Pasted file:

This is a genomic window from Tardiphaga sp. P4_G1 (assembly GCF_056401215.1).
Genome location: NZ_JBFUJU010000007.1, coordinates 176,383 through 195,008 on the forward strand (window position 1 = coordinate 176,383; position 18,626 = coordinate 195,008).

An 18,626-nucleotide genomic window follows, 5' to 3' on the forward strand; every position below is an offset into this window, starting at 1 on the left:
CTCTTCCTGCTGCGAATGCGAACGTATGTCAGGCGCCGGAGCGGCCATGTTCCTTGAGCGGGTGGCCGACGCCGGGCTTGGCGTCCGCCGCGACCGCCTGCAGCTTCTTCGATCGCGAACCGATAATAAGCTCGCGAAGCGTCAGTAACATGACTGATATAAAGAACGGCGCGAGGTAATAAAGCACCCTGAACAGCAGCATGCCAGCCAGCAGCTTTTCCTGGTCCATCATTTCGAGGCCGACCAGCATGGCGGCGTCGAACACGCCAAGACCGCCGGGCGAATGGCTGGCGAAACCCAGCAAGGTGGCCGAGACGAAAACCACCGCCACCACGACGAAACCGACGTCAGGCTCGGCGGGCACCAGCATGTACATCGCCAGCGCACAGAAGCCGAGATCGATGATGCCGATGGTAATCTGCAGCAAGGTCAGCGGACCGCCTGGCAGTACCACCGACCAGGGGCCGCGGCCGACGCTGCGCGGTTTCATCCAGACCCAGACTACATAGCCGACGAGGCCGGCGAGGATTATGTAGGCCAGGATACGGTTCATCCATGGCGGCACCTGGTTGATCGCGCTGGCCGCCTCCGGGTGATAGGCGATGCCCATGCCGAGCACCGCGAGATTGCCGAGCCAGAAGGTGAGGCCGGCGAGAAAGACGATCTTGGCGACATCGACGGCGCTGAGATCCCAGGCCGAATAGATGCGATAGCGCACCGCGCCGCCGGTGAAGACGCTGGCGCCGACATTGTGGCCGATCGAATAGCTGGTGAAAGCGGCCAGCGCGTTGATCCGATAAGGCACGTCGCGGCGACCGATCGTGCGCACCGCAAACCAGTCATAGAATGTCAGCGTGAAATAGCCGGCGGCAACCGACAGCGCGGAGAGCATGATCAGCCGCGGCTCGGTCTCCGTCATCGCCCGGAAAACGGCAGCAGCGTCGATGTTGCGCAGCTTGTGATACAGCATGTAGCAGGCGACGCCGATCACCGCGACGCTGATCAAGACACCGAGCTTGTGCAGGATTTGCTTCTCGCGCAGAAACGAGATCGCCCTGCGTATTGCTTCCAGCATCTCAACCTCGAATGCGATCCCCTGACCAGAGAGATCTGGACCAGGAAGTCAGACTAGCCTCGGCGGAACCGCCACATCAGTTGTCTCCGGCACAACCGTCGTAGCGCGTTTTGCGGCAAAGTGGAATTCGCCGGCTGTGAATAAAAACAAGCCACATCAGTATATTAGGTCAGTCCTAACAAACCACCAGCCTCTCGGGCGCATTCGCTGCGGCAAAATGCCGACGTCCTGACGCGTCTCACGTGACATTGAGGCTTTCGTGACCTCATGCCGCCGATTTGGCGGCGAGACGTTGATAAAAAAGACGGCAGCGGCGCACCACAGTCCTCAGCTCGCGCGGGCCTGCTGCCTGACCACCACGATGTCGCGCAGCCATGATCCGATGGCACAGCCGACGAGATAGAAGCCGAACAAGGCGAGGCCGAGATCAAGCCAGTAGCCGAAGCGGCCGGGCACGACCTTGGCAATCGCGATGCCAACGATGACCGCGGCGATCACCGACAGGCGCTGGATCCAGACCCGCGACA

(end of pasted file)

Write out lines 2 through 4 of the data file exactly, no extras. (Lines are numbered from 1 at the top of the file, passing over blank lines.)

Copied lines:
Genome location: NZ_JBFUJU010000007.1, coordinates 176,383 through 195,008 on the forward strand (window position 1 = coordinate 176,383; position 18,626 = coordinate 195,008).

An 18,626-nucleotide genomic window follows, 5' to 3' on the forward strand; every position below is an offset into this window, starting at 1 on the left:
CTCTTCCTGCTGCGAATGCGAACGTATGTCAGGCGCCGGAGCGGCCATGTTCCTTGAGCGGGTGGCCGACGCCGGGCTTGGCGTCCGCCGCGACCGCCTGCAGCTTCTTCGATCGCGAACCGATAATAAGCTCGCGAAGCGTCAGTAACATGACTGATATAAAGAACGGCGCGAGGTAATAAAGCACCCTGAACAGCAGCATGCCAGCCAGCAGCTTTTCCTGGTCCATCATTTCGAGGCCGACCAGCATGGCGGCGTCGAACACGCCAAGACCGCCGGGCGAATGGCTGGCGAAACCCAGCAAGGTGGCCGAGACGAAAACCACCGCCACCACGACGAAACCGACGTCAGGCTCGGCGGGCACCAGCATGTACATCGCCAGCGCACAGAAGCCGAGATCGATGATGCCGATGGTAATCTGCAGCAAGGTCAGCGGACCGCCTGGCAGTACCACCGACCAGGGGCCGCGGCCGACGCTGCGCGGTTTCATCCAGACCCAGACTACATAGCCGACGAGGCCGGCGAGGATTATGTAGGCCAGGATACGGTTCATCCATGGCGGCACCTGGTTGATCGCGCTGGCCGCCTCCGGGTGATAGGCGATGCCCATGCCGAGCACCGCGAGATTGCCGAGCCAGAAGGTGAGGCCGGCGAGAAAGACGATCTTGGCGACATCGACGGCGCTGAGATCCCAGGCCGAATAGATGCGATAGCGCACCGCGCCGCCGGTGAAGACGCTGGCGCCGACATTGTGGCCGATCGAATAGCTGGTGAAAGCGGCCAGCGCGTTGATCCGATAAGGCACGTCGCGGCGACCGATCGTGCGCACCGCAAACCAGTCATAGAATGTCAGCGTGAAATAGCCGGCGGCAACCGACAGCGCGGAGAGCATGATCAGCCGCGGCTCGGTCTCCGTCATCGCCCGGAAAACGGCAGCAGCGTCGATGTTGCGCAGCTTGTGATACAGCATGTAGCAGGCGACGCCGATCACCGCGACGCTGATCAAGACACCGAGCTTGTGCAGGATTTGCTTCTCGCGCAGAAACGAGATCGCCCTGCGTATTGCTTCCAGCATCTCAACCTCGAATGCGATCCCCTGACCAGAGAGATCTGGACCAGGAAGTCAGACTAGCCTCGGCGGAACCGCCACATCAGTTGTCTCCGGCACAACCGTCGTAGCGCGTTTTGCGGCAAAGTGGAATTCGCCGGCTGTGAATAAAAACAAGCCACATCAGTATATTAGGTCAGTCCTAACAAACCACCAGCCTCTCGGGCGCATTCGCTGCGGCAAAATGCCGACGTCCTGACGCGTCTCACGTGACATTGAGGCTTTCGTGACCTCATGCCGCCGATTTGGCGGCGAGACGTTGATAAAAAAGACGGCAGCGGCGCACCACAGTCCTCAGCTCGCGCGGGCCTGCTGCCTGACCACCACGATGTCGCGCAGCCATGATCCGATGGCACAGCCGACGAGATAGAAGCCGAACAAGGCGAGGCCGAGATCAAGCCAGTAGCCGAAGCGGCCGGGCACGACCTTGGCAATCGCGATGCCAACGATGACCGCGGCGATCACCGACAGGCGCTGGATCCAGACCCGCGACA